Dec 13, 2017
Osler partner Andrew MacDougall says the lack of vacant board seats being filled by women in the past year was a “huge letdown,” according to an article in Listed. In her article, author Mai Nguyen examines the state of gender diversity at the C-suite and boardroom levels of Toronto Stock Exchange-listed (TSX-listed) companies. The article discusses how the Ontario Securities Commission (OSC) is considering mandatory targets for women directors on their boards. The article also describes the fact that out of 505 board seats that were vacant and filled in the past year, only 26% were filled by women. Andrew, a partner in Osler’s Corporate Governance Group who co-authored Osler’s 2017 Diversity Disclosure Practices: Leadership roles at TSX-listed companies report (the Diversity Disclosure Report), says that change is happening at a glacial rate.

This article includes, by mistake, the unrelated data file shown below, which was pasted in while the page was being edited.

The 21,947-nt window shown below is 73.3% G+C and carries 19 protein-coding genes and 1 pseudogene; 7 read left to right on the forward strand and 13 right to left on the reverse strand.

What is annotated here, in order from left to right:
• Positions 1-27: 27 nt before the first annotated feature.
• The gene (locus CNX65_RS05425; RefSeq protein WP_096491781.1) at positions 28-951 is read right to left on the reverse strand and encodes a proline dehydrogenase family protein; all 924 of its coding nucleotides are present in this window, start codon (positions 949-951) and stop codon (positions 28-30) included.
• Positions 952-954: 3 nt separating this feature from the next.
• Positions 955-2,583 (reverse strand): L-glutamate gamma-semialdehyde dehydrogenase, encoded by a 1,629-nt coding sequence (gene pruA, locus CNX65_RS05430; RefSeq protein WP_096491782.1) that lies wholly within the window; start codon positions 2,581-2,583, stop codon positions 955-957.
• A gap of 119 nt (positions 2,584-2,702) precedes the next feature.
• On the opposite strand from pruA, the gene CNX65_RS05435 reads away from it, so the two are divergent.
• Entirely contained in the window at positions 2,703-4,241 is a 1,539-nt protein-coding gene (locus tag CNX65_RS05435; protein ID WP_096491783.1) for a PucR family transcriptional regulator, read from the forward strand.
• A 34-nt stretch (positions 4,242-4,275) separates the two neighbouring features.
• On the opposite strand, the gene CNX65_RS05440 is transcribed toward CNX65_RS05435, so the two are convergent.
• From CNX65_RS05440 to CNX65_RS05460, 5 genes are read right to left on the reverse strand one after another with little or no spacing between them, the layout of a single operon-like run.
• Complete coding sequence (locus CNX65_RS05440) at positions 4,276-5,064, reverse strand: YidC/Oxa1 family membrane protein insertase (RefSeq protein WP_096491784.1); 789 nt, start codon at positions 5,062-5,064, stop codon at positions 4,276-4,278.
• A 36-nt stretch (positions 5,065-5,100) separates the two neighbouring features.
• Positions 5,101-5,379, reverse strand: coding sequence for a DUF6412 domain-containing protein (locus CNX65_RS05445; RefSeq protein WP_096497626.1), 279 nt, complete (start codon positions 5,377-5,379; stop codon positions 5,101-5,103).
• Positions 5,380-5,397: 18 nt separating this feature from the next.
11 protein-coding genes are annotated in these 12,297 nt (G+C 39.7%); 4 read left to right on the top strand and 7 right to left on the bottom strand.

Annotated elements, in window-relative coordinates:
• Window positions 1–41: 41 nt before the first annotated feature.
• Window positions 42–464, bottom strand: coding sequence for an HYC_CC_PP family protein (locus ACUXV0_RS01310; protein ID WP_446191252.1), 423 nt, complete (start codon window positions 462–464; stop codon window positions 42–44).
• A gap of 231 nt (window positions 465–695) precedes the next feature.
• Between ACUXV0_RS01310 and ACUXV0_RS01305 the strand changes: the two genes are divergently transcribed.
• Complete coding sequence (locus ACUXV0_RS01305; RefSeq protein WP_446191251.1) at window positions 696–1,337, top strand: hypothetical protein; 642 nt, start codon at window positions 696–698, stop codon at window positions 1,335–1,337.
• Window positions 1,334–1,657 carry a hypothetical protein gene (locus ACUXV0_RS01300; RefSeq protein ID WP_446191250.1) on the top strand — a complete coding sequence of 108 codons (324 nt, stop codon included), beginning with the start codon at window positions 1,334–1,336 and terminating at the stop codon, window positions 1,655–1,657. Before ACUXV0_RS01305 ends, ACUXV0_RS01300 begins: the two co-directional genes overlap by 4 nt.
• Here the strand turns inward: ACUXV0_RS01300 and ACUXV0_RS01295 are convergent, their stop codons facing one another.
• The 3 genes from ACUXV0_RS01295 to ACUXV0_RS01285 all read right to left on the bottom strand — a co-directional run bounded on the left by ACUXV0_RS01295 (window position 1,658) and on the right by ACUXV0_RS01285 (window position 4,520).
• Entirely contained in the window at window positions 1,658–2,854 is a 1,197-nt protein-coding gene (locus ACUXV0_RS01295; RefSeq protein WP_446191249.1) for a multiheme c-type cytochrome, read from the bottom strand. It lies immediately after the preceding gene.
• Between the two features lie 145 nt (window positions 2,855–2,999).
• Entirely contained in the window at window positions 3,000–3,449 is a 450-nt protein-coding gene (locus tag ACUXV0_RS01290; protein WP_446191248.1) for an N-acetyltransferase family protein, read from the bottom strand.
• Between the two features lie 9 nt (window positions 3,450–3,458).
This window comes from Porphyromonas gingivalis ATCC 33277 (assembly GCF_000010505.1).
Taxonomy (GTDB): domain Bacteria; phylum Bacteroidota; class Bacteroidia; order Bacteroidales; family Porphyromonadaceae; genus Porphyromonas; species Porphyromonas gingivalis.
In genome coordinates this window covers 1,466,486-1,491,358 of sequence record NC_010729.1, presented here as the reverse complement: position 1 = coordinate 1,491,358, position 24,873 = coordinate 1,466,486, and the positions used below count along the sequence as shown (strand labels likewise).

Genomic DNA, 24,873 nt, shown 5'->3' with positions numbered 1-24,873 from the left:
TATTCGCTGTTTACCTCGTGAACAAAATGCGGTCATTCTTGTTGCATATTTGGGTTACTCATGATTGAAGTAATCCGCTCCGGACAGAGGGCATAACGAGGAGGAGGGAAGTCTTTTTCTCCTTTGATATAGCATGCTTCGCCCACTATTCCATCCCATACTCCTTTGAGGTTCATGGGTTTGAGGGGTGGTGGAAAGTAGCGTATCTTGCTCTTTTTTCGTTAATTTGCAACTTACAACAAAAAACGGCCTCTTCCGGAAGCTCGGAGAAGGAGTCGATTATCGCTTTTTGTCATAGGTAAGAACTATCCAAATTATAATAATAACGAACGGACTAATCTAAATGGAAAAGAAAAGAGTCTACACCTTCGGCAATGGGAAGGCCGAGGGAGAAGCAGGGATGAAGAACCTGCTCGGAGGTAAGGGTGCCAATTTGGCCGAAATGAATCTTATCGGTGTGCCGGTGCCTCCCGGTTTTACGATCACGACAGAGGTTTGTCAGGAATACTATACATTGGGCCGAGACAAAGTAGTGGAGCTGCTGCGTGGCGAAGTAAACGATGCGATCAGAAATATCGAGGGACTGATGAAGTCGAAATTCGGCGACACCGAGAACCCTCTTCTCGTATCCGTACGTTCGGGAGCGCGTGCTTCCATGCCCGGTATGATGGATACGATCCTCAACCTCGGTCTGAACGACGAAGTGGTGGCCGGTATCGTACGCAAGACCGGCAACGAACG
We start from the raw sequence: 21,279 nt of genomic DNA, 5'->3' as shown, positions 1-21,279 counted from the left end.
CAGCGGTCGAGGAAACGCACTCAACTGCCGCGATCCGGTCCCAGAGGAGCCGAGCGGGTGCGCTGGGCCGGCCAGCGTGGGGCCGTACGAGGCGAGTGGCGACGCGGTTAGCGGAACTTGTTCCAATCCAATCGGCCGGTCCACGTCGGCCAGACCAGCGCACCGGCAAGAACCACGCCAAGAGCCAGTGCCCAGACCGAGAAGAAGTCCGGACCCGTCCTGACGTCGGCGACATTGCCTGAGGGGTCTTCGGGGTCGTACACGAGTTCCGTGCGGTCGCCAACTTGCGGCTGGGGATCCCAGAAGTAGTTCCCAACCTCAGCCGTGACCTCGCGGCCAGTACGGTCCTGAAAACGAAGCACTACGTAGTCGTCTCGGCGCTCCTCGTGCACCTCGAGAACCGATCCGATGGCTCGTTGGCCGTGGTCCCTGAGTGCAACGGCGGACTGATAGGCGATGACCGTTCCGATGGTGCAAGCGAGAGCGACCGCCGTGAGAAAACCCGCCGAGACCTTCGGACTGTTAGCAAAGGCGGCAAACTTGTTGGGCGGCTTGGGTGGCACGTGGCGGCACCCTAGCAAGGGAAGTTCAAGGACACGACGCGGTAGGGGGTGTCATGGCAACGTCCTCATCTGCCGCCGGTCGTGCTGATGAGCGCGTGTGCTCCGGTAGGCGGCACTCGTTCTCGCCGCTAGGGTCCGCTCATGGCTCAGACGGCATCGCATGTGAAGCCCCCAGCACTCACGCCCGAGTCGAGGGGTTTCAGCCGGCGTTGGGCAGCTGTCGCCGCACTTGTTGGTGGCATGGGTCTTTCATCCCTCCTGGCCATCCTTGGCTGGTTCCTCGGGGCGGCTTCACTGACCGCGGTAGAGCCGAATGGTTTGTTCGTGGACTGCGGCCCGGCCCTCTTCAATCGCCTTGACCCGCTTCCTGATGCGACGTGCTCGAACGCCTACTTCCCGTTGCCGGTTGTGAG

“The percentage [of female appointments] is not significant enough to result in any meaningful change,” Andrew tells Listed.
Andrew also points to the number of available board seats (505) as undermining one of the primary reasons that companies cite for the lack of gender diversity: the lack of available board seats. Osler’s Diversity Disclosure Report also revealed, among other things, that the majority of publicly traded companies (88%) have not adopted targets that would increase the number of women on their boards.
Since there is now talk of quotas being implemented, according to the Listed article, Andrew explains the implications.
“Companies that have quotas hate them,” Andrew tells Listed. “It gets past the barrier of an all-male board, but if you replaced a large percentage of members of boards all at once, that could have some adverse effects for decision-making because you’re losing continuity.”
Instead, Andrew argues that targets are the better route to take.
“If you don’t have a goal in mind, then you aren’t going to achieve it,” he says.
For more information, read Mai Nguyen’s article “Drawing the line on diversity” in Listed.